On the prediction of thermal runaway of coal piles of differing dimension by using a correlation between heat release and activation energy

Yulianto Sulistyo Nugroho, Andrew C. McIntosh, Bernard M. Gibbs

Research output: Contribution to journalConference articlepeer-review

20 Citations (Scopus)

Abstract

Greater use of international coal and low-sulfur/low-rank coals brings new challenges in monitoring the spontaneous combustion behavior of these coals during transport, in stockpiles, and in coal milling systems. Extensive experimental work has been carried out to measure the kinetic parameters of low-temperature oxidation of a number of coals for varying particle fractions. A substantial set of experimentally measured values of activation energy, Ea, and the product of the exothermicity and the pre-exponential factor, QA, have indicated a strong relationship, which is shared by coals of different ranks and of different particle size. This correlation for Ea and QA leads to a new approach for estimating the thermal runaway behavior of coal piles based on small-scale experiments. By use of Frank-Kamenetskii theory, the correlation curve fit of Ea versus QA can be used to estimate hazardous conditions at varying scales by small-scale oven heating tests measuring the heat release rate at low temperatures. The results suggest that the increasing size of the pile alters the particle size effect. For large coal piles, large particle size can increase the potential for spontaneous combustion. This new approach provides a more cost-effective assessment of the susceptibility of various types of coal to self-ignition.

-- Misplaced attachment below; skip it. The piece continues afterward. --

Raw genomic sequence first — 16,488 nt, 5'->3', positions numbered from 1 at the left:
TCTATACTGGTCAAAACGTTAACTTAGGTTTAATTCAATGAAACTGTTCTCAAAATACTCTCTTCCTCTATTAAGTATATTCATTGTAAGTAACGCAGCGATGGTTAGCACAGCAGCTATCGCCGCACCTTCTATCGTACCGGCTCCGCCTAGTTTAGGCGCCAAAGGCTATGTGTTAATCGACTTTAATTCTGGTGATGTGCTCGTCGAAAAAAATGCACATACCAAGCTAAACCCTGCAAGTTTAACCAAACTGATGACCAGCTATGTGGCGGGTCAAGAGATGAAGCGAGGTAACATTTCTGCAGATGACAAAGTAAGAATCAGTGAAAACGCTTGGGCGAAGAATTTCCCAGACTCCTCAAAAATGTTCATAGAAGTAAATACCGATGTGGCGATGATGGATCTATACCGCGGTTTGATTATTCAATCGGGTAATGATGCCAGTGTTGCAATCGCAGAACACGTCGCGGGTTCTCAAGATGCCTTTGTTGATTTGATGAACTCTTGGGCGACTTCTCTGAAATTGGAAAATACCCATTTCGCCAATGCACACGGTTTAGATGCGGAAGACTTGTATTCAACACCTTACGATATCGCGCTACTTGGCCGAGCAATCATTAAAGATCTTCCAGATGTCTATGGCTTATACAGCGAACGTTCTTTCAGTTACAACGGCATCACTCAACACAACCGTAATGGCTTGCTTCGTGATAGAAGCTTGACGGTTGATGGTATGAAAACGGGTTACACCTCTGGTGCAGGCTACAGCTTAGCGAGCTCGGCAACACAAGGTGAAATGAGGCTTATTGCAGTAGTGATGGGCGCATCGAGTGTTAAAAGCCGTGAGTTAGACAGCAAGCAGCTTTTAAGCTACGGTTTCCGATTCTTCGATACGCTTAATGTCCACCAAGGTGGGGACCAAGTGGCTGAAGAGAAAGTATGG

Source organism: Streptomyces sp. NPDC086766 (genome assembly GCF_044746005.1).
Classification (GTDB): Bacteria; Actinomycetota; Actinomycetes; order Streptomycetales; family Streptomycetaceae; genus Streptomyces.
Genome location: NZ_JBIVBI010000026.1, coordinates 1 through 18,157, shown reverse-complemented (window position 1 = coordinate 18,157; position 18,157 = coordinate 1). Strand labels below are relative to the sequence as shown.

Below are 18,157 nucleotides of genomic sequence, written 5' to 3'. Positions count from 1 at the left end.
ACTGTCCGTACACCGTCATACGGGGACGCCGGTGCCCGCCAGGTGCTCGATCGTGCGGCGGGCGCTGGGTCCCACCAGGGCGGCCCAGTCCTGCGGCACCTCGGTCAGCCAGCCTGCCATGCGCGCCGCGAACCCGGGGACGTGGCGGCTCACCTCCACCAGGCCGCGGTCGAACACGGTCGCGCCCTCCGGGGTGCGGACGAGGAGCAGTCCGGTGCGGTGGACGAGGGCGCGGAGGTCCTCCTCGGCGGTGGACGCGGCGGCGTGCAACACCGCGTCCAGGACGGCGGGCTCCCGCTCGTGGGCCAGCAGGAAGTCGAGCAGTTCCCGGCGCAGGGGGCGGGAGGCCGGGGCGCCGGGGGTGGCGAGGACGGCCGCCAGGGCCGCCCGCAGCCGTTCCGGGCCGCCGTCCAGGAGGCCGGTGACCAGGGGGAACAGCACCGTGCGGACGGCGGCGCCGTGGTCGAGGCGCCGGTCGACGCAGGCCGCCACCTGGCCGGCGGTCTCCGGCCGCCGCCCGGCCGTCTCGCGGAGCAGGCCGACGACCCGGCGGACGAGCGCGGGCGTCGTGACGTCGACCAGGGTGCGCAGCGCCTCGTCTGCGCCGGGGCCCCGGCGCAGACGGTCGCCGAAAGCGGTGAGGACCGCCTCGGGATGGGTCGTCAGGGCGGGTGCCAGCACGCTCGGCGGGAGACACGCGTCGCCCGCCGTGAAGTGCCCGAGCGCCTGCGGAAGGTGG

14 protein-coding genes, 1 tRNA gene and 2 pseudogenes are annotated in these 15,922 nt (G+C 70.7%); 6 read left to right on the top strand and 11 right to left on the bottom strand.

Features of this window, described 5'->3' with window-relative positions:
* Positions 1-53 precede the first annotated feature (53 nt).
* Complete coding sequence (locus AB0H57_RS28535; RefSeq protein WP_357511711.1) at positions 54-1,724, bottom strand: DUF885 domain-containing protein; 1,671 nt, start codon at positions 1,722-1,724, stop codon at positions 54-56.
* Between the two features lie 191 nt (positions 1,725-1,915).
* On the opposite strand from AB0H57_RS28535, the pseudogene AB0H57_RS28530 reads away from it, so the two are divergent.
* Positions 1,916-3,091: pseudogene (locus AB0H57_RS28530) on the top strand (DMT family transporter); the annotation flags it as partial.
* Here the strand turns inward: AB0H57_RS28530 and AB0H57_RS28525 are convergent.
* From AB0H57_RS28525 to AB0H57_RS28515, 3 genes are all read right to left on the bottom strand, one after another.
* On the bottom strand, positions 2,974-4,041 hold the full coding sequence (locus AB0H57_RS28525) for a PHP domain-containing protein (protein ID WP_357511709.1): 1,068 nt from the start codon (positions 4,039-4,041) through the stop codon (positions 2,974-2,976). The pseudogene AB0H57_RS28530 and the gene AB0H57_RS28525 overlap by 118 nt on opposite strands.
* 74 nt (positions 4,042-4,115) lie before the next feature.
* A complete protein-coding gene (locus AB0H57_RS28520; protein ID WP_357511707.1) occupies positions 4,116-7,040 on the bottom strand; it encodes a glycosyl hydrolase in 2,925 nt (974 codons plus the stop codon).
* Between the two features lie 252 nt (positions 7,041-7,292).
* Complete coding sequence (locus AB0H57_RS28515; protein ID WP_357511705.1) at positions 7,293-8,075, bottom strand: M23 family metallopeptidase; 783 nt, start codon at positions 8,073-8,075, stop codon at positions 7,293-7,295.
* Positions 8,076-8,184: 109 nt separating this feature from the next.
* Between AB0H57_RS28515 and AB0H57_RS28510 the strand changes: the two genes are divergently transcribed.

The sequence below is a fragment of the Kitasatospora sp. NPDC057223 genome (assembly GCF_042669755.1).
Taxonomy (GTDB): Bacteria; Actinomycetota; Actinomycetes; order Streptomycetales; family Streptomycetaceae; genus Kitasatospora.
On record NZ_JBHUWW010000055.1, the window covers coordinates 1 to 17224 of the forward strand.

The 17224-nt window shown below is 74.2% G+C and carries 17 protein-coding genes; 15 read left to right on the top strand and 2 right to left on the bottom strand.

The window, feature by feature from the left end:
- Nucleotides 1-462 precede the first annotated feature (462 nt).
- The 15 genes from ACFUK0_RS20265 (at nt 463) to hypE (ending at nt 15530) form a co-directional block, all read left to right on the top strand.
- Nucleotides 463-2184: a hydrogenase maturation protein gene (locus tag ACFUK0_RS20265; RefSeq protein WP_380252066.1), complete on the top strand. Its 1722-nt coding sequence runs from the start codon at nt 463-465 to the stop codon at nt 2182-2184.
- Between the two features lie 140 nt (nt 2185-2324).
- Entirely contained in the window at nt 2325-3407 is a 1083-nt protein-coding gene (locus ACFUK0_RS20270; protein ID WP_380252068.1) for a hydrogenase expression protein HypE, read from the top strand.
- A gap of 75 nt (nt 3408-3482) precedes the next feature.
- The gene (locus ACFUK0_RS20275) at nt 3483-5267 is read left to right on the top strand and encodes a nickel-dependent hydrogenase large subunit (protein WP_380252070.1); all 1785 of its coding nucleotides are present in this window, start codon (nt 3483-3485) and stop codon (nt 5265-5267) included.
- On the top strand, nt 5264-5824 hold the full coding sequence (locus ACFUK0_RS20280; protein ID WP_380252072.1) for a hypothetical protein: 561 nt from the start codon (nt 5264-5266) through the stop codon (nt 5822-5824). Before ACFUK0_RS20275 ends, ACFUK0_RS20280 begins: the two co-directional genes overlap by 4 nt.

Original languageEnglish
Pages (from-to)2321-2327
Number of pages7
JournalProceedings of the Combustion Institute
Volume28
Issue number2
DOIs
Publication statusPublished - 1 Jan 2000
Event30th International Symposium on Combustion - Chicago, IL, United States
Duration: 25 Jul 200430 Jul 2004

Fingerprint Dive into the research topics of 'On the prediction of thermal runaway of coal piles of differing dimension by using a correlation between heat release and activation energy'. Together they form a unique fingerprint.

Cite this